When integrating the SiCOH materials, a new dielectric material is needed having a low etch rate in the reactive ion etching process used to etch the SiCOH material. A significant problem encountered in forming these BEOL interconnect structures with smaller and smaller dimensions is the etch selectivity is poor between the ILD layer comprised of Si, C, O, and H and the underlying layer. Routinely the layer under the ILD is a buried etch stop or is a Cu capping layer that consists of Si, N, C and H. The Cu capping layer is also known, in the art, as a dielectric barrier layer or an etch stop. It is noted that these etch stop and Cu capping layers typically contain 10-30% Si, and they are etched in a fluorine-based chemistry that is also used to etch the Si, C, O, H dielectric.

Another problem with prior art BEOL interconnect structures formed in a porous SiCOH dielectric is that a stop layer for chemical mechanical polishing (CMP) is used on top of the porous SiCOH dielectric, but in the prior art the CMP stop layer has a similar or identical composition to the porous SiCOH dielectric. In some integration schemes, it is desired that the CMP stop layer has the following properties (i) a very low etch rate (on the order of about 1-10 Å/sec, and more preferably 1 Å/sec or less) in a fluorine-based etching process, (ii) thermally and chemically stable, (iii) H2O resistant so that the water-based CMP slurry does not attack the material by stress-corrosion cracking, and (iv) a low removal rate in the CMP process used to remove metal during damascene integration of SiCOH and porous SiCOH dielectrics. By “thermally and chemically stable” it is meant that the dielectrics do not degrade or undergo any compositional change when processed at a temperature of about 400° C. By “low removal rate” it is meant that the rate of CMP removal is less than 100 nm/minute, and preferably 10-20 nm/minute. The low etch rate and low CMP rate requirements create a need for a thermally and chemically stable material with a chemical composition very different from SiCOH.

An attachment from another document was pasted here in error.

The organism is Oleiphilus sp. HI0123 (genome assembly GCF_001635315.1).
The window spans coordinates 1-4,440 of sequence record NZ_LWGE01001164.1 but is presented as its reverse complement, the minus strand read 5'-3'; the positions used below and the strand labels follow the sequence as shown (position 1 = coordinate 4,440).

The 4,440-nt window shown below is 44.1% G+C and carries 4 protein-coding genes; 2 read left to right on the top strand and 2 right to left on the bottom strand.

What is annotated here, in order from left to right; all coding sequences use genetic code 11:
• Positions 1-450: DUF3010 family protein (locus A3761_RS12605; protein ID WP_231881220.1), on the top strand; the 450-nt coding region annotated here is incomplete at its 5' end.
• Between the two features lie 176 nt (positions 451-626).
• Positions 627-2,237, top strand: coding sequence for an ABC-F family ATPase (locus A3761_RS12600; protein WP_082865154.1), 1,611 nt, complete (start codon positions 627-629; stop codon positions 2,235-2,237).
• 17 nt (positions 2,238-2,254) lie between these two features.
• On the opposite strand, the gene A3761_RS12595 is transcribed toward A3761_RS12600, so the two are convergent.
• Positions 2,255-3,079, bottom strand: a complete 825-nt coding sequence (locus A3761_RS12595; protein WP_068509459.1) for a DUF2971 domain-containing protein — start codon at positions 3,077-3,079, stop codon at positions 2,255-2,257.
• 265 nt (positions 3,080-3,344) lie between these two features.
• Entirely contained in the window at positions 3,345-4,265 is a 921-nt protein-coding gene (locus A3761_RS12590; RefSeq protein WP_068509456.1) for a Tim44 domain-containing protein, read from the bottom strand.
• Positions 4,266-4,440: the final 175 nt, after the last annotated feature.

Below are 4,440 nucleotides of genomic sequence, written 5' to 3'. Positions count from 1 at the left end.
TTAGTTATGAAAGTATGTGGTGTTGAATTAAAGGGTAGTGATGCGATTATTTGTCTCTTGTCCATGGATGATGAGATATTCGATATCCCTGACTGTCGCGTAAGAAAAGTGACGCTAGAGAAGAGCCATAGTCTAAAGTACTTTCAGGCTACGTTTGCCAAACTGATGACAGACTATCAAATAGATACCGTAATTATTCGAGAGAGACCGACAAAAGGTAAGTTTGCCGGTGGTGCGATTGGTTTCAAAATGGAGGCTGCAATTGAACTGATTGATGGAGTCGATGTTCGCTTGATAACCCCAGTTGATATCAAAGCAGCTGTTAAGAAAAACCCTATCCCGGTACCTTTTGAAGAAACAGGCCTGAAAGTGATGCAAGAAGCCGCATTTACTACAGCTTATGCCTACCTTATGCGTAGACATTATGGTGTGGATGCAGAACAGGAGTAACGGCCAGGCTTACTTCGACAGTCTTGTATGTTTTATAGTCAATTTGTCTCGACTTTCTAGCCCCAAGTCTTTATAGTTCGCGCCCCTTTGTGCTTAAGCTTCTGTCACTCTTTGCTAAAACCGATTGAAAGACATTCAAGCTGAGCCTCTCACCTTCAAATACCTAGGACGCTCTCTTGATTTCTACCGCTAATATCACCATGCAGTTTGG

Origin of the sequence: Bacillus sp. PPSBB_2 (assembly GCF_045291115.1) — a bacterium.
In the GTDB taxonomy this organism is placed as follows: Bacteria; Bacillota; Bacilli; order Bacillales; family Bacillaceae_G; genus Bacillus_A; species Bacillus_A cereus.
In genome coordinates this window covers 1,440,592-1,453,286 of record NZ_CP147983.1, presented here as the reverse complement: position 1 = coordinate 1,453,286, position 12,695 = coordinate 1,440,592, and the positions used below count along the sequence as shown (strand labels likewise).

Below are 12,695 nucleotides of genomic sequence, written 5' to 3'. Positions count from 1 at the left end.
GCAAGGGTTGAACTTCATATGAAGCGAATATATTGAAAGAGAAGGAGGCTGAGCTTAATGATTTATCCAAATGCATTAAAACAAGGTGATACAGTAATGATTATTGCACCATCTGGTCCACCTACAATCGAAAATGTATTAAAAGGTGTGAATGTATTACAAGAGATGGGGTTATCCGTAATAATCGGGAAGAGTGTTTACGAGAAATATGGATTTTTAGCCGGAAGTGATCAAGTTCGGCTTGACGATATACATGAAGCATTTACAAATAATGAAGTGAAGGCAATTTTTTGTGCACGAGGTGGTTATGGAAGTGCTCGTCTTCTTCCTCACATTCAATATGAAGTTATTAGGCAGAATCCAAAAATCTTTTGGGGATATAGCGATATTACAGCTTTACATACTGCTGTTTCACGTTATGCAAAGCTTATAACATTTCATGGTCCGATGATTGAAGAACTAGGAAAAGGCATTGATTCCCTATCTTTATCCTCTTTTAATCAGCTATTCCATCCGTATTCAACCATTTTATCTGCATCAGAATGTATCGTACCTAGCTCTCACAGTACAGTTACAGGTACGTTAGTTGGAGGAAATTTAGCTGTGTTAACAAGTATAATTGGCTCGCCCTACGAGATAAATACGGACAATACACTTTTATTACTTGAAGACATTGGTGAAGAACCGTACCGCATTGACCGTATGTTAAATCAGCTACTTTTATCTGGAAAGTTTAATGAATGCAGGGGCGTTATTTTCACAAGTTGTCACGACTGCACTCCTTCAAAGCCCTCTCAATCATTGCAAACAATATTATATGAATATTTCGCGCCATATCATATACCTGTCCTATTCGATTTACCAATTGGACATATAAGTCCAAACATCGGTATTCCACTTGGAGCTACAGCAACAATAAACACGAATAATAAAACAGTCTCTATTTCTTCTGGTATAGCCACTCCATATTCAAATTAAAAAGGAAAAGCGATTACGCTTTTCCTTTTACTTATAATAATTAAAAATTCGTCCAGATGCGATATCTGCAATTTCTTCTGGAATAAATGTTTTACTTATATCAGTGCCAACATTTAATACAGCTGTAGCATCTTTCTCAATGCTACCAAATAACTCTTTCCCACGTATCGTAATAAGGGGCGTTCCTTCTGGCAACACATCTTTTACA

In view of the above, there is a need for providing composite alloy materials having a low dielectric constant (k of less than 4.0, preferably less than 3.0) with a high thermal and chemical stability that have a composition other than a SiCOH composition. The non-SiCOH composition should have a low thermal coefficient of expansion (CTE) on the order of about 10-30 ppm/° C. or less and a very low etch rate (on the order of about less than 10 Å/sec) in fluorine-based etching processes. A method of forming such a composite alloy material not including a SiCOH dielectric composition using conventional CVD tools is also needed.

In U.S. Application Publication No 2004/0130031 by Chen et al., methods (by CVD) to make new porous dielectric films using carboranes precursors are described. The carborane molecule or a chemical derivative of carborane is used and incorporated as an intact cage structure into a porous, low density, dielectric material suitable for use in the interconnect structures of integrated circuits. A mechanically robust, low dielectric constant film can be formed by chemical vapor deposition using carborane. The carborane cage forms a small pore or void, and may be a component of a film containing Si and O.

SUMMARY OF THE INVENTION

The present invention provides dense composite alloy materials in which the composition is very different from the SiCOH composition widely used as a dielectric in BEOL structures on integrated circuits.

The present invention further provides alloy materials comprised of boron or phosphorus in combination with other elements, wherein the alloy materials have high thermal and chemical stability. That is, the alloy materials of the present application can withstand processing temperatures of about 400° C. or greater and do not undergo any chemical change during processing.